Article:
Foster parenting poses many tough questions

Posted: Friday, January 18, 2008

Does your home have a working carbon monoxide detector? If children are allowed to play in the basement, is there a direct escape to the outside?

These are among the easier questions people must answer if they are contemplating becoming foster parents.

A little tougher: Are you willing to commit to not using any form of physical punishment with a foster child in your care? Do you know of ways other than spanking to discipline and guide children?

Now for the tough ones: Are you willing to consider being a foster parent to a child who is a fire starter, who steals food from your cupboard and hoards it, who is known to have gang involvement?

How about a child who is infected with AIDS, is blind or visually impaired, or is medically fragile?

About a dozen Kenai Peninsula residents attending a "Resource Family Orientation" presented by the Office of Children's Services in Kenai Tuesday night faced those harsh realities.

"I don't want to scare you away," said community care licensing specialist Holly Mercado during the two-hour orientation.

The need for foster families on the Kenai Peninsula is great, she said.

Currently the peninsula has 120 approved foster homes. Seventy-two children are in foster care.

At a glance, that would appear to be a surplus of foster homes, but in fact not every foster home is suitable for every child.

"A lot of families will not take teenagers," Mercado said, as one example of why more foster families are needed.

"Around Christmas, I could not find a home for a 6-year-old boy," she said, adding a number of potential foster families had travel plans or other valid reasons for not taking in the child at that time.

Conducted monthly at the old courthouse building on Main Street Loop in Kenai, the orientations give potential foster families an opportunity to ask questions about foster parenting to help them decide whether or not it's for them.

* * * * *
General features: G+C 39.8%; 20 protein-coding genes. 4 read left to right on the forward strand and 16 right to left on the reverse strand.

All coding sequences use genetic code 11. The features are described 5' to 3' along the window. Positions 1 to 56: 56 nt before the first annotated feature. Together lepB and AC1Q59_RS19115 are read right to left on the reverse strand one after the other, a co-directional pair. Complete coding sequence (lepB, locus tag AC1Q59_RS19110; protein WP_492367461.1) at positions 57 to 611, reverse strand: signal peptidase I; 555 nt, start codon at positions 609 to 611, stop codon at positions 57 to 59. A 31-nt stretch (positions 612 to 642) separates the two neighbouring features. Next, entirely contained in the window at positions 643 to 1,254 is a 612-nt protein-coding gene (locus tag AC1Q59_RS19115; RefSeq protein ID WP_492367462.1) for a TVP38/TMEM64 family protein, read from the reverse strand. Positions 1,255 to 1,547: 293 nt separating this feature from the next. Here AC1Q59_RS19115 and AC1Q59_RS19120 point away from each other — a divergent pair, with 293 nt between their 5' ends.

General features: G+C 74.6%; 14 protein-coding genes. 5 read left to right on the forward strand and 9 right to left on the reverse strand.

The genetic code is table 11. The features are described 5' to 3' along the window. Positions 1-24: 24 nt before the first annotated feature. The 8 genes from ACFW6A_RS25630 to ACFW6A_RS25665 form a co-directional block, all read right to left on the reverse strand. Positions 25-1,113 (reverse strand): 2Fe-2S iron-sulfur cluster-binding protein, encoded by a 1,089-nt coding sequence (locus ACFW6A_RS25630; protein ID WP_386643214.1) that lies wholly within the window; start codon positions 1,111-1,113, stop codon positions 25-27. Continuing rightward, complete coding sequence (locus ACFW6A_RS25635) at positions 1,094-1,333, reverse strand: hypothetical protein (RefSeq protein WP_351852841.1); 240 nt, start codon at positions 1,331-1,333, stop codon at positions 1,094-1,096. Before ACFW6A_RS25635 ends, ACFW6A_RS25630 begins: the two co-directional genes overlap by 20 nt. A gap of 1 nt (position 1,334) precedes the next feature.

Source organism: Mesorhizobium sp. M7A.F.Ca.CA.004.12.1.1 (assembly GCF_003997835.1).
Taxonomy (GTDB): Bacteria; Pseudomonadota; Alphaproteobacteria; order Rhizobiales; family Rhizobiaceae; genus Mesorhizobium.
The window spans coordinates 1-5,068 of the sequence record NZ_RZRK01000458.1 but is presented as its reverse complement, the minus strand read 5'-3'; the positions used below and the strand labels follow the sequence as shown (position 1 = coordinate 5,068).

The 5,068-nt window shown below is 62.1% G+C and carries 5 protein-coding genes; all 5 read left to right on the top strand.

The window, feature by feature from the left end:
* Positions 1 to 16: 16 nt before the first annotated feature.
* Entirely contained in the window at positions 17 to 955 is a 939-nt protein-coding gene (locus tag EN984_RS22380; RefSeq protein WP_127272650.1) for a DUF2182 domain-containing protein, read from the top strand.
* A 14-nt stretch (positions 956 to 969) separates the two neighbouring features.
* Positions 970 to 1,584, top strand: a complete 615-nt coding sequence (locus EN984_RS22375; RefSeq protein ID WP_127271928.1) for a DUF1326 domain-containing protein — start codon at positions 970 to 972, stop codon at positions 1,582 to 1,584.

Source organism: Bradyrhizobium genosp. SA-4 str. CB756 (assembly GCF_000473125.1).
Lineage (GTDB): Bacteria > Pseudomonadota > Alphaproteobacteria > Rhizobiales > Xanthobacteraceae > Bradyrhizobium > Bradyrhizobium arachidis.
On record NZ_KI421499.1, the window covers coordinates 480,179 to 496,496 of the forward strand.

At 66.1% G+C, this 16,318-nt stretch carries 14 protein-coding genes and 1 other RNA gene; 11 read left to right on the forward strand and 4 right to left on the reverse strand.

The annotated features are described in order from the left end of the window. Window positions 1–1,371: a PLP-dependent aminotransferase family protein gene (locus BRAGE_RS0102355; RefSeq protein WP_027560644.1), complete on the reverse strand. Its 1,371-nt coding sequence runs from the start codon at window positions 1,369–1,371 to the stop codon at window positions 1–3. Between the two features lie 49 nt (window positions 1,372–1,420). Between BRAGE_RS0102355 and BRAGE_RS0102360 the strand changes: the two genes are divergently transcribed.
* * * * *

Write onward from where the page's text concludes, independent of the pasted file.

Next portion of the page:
The training also gives OCS a chance to let people know how the agency needs and uses resource families, Mercado said, defining resource families as those providing foster care, foster and adoptive care, adoption, guardianship, care for relatives and tribally licensed homes.

Several people attending the orientation said they were there for information. One man said he knows some kids who need a foster family; one couple said they had been foster parents before on a temporary basis and would like to be foster parents again; one woman said her daughter is experiencing difficulty in trying to foster adopt; and another couple said they were curious about the needs for Alaska children.

The mission of OCS, Mercado said, is to provide safety and permanency for children in its care.

"Safety means we need to keep the kiddos safe from abuse," Mercado said. "Permanency means we would either return the child to their family or establish a foster family."

Typically, a child comes to OCS through the courts, Mercado said. OCS has 30 days to evaluate the child and find suitable foster care, after which the case goes back before the court, which then decides if the child returns to the birth family.

"In that first 30 days, you need to talk a lot to the child to really get to know them," Mercado told the orientation participants. "You need to arrange for schools, arrange for transportation, have visitation appointments, get a developmental evaluation, get medical and dental exams and shots.

"A lot of people don't realize how many appointments they need in that first 30 days," she said. "A lot of times they say, 'I work. I can't make all those appointments.'"

Additionally, a licensing worker will visit the home to do a physical inspection, assuring the home is equipped with smoke and CO detectors, has fire extinguishers, and that the window size allows for a child to escape in case of emergency.

Again, not wanting to discourage participants from going forward, Mercado said, "If you're willing to foster, your chances of adoption are much better."

She also outlined the monetary stipends paid on a daily basis by the state to help provide for foster children, and said the Alaska Center for Resource Families provides information resources and training on "anything a child could have been through fetal alcohol syndrome, physical abuse, substance abuse."

Though the orientations are conducted each month, Mercado said the group of inquiring parents Tuesday was "the largest group that's been through here in years.

"This is really great. There's a real need for foster parents," she said.

Phil Hermanek can be reached at phillip.hermanek@peninsulaclarion.com.



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